Just two notes to take in consideration for insertions:
execute_valuesonly accepts data as tuples, hence the transformation on line 15; and
- The query string must have a
execute_valuescan replace the tuple of data into that query string (lines 54 and 63). If you are not familiar with this syntax for string replacement, check out this article to learn more.
Finally, we can write some SELECT queries to extract data!
I mentioned execute, commit and rollback, but there is another common function used when working with psycopg2: fetch. When the query executed returns some data, fetch is how we get that data. And just like execute has variations, fetch has some too. We can use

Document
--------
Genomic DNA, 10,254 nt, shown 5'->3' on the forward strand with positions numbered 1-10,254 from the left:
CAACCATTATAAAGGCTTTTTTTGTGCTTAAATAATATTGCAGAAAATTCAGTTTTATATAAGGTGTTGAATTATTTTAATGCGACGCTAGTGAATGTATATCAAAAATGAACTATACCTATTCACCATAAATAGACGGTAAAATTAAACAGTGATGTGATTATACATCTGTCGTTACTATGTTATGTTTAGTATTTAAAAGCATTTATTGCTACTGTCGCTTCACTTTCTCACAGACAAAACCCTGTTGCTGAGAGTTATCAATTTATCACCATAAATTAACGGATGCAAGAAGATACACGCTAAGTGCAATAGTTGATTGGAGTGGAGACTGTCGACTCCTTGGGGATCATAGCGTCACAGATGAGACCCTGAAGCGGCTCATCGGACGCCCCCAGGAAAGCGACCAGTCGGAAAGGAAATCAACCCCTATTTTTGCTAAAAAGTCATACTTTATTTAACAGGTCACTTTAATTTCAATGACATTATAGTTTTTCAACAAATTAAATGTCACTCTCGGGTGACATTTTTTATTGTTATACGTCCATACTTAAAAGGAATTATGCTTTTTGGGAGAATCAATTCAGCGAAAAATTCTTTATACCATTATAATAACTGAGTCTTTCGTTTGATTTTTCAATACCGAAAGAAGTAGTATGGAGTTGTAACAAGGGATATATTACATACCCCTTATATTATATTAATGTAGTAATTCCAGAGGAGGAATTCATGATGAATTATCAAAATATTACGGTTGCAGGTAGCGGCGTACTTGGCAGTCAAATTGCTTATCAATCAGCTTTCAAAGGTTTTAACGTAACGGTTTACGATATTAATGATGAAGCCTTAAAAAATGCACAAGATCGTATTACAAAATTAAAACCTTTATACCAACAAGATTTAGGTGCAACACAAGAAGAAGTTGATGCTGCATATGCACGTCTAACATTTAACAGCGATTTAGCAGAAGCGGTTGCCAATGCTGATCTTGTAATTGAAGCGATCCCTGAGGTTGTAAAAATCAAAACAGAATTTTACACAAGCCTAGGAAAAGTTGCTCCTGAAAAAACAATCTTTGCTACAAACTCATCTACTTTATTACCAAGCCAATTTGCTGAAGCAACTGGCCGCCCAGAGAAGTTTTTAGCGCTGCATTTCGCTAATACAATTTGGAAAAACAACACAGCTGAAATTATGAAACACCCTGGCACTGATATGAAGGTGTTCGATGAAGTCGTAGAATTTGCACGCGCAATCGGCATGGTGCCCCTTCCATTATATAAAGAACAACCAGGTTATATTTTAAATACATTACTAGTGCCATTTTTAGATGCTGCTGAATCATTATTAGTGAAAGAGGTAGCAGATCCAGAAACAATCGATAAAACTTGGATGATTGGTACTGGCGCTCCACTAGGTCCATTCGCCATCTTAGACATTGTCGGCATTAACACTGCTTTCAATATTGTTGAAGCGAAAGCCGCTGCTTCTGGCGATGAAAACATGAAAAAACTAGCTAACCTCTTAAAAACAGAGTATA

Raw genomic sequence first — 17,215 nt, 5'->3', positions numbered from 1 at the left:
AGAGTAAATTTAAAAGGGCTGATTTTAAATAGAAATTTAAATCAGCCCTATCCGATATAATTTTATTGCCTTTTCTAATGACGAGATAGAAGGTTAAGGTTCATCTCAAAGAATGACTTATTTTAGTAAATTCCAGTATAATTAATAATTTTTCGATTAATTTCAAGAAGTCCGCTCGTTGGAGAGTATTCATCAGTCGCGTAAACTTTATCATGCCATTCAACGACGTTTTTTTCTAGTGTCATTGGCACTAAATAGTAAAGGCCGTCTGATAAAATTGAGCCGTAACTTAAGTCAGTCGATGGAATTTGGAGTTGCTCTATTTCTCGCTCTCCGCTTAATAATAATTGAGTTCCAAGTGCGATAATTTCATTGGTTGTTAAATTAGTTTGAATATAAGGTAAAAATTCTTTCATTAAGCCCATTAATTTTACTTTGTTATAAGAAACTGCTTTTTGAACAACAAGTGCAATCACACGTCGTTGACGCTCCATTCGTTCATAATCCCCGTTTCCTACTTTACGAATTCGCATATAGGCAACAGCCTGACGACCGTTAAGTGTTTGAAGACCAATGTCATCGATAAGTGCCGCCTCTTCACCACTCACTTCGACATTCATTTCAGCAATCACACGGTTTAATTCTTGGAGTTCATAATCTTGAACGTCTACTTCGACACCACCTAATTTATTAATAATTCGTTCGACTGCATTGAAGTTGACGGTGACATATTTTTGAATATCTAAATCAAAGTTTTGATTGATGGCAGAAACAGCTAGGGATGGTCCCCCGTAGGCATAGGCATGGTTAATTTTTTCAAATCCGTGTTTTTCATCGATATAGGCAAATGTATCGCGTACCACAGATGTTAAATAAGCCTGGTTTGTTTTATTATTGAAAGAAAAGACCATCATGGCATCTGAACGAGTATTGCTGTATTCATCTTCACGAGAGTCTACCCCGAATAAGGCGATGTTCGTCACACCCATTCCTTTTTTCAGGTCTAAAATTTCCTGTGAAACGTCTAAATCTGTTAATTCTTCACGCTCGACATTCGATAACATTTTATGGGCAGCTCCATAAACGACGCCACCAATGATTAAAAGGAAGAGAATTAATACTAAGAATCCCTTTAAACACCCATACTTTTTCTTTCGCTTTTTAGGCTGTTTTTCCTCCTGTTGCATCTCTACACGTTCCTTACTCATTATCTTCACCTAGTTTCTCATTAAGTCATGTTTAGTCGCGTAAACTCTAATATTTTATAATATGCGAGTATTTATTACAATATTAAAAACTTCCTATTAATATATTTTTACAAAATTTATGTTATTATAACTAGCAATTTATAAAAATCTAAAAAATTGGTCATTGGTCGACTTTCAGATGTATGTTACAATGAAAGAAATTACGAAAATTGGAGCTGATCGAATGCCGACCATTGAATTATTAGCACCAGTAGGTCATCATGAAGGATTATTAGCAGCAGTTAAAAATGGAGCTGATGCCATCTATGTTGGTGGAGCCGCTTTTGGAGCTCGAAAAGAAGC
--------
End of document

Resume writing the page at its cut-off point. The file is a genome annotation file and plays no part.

fetchone to get the next row of data,
fetchall to get all rows at once or
fetchmany to get a batch of rows at a time.
In this case we are using
fetchmany. Again, each table has only a handful of rows, but I wrote the code in a way that is easy for you to refer back to in the future if needed. Just like with
execute_values, by using
fetchmany you can balance the memory costs of working with large amounts of data and performance of the code.
And just as we inserted data from DataFrames, now we want to extract data into DataFrames. For that, we start by creating an empty DataFrame with only its column names specified. This is important because these names must match the names of the columns in the query results.